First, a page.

Tuesday, December 2, 2008

Types of Filtration for Homes - Part II

In the San Francisco Bay Area, we are blessed with some of the cleanest air in the country and probably the world. However, indoor air quality related problem such as allergy or asthma can still be a common household problem. Most people don’t realize that with proper residential air filtration that can be alleviated. Before we go into the solutions we will discuss the irritants. There are three main classes of irritants. The first and most common are small airborne particles such as dust, pollen, allergens. The second class is bio-aerosols such as mold. The third class is odors such as ones from pet or household chemicals.

MERV (Minimum Efficiency Reporting Value) is the standard in which airborne particle filtering is being measured. MERV is measured in a scale of 1 to 16 with the higher number being more efficient. Details of the scale and its relative efficiency can be found from the link below.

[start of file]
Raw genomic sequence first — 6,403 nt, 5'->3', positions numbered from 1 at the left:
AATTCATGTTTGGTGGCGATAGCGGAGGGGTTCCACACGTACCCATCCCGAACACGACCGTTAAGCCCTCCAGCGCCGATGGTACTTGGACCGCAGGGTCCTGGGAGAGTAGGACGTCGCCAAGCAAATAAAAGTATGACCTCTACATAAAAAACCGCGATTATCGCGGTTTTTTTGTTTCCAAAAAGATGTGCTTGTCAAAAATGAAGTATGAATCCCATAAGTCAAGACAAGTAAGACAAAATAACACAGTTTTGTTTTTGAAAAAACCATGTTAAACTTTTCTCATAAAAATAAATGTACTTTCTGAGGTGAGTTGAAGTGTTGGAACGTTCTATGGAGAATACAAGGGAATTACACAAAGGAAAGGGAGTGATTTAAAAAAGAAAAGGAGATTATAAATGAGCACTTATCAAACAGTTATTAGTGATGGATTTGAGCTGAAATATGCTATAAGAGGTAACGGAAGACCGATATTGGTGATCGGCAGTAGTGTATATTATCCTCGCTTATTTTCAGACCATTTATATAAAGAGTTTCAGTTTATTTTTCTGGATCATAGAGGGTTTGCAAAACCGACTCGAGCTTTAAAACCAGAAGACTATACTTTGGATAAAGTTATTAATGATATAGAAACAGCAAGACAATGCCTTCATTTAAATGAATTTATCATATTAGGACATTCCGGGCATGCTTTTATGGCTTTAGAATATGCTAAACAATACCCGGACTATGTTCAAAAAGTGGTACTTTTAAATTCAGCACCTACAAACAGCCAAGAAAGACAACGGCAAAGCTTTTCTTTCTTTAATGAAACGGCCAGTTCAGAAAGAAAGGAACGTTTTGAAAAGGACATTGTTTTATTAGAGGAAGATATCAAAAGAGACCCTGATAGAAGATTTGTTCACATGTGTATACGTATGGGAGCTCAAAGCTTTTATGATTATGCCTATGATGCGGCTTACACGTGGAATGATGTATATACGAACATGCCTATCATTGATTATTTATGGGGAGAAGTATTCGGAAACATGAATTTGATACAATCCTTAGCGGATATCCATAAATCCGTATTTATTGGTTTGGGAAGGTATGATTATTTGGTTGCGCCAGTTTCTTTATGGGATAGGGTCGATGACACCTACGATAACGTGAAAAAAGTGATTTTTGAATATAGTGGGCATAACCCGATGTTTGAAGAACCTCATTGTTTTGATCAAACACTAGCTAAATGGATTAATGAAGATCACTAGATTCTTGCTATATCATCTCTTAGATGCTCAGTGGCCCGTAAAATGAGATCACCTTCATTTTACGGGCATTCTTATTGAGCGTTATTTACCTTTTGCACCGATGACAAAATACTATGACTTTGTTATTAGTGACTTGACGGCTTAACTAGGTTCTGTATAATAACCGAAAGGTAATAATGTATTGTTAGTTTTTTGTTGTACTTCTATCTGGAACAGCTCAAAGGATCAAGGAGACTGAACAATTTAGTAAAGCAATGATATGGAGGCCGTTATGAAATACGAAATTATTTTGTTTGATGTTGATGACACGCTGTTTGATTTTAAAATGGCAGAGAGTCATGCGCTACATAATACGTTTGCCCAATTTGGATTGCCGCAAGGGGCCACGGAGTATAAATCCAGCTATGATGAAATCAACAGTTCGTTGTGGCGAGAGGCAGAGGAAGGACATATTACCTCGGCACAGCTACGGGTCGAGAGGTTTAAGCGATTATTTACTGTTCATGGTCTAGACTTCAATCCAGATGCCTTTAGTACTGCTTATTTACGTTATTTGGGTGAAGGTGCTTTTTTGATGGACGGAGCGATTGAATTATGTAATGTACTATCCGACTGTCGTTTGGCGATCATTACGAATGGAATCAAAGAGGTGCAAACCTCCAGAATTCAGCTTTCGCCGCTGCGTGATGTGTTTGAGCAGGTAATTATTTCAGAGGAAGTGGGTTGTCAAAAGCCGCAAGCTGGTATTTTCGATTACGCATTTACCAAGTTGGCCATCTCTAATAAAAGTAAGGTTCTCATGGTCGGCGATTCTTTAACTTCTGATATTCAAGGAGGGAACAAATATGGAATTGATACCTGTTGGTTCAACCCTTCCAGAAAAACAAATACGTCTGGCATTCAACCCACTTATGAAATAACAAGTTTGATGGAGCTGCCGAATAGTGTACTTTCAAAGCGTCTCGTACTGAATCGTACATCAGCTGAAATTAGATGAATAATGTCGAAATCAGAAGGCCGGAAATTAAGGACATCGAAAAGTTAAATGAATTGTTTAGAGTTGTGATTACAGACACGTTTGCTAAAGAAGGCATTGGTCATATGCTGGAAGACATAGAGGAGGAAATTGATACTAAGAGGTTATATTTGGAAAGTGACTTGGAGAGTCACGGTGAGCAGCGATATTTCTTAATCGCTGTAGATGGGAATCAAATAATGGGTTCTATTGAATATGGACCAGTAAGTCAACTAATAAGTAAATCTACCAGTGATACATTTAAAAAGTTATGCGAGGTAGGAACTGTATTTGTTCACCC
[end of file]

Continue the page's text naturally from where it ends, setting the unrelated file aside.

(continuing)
Most of the 1” pleated filter in the market ranges in MERV 1 to 4. They are okay for general filtration of larger particles (3-10 micron) but not effective against particles smaller then 3 micron. High efficiency whole house Media Cleaner offers the effectiveness of up to MERV 16 with the right type of filters. However, the filter medium needs to be replaced periodically for it to maintain its efficiency. Electronic Air Cleaner offers a high level of particle filtration. It has a higher first cost but a lower running cost since most can be cleaned out by the homeowner. So the decision to go with one or another depends on budget and desire for convenience. Recently there are studies that bring to question the generation of ozone, an irritant to some people, as a byproduct of some electronic air cleaner. So homeowner should select models that meet the ozone level guideline if they decide to go with electronic air cleaner.
Next time we will continue with the filtration discussion on the other types of irritants and how to combat them.

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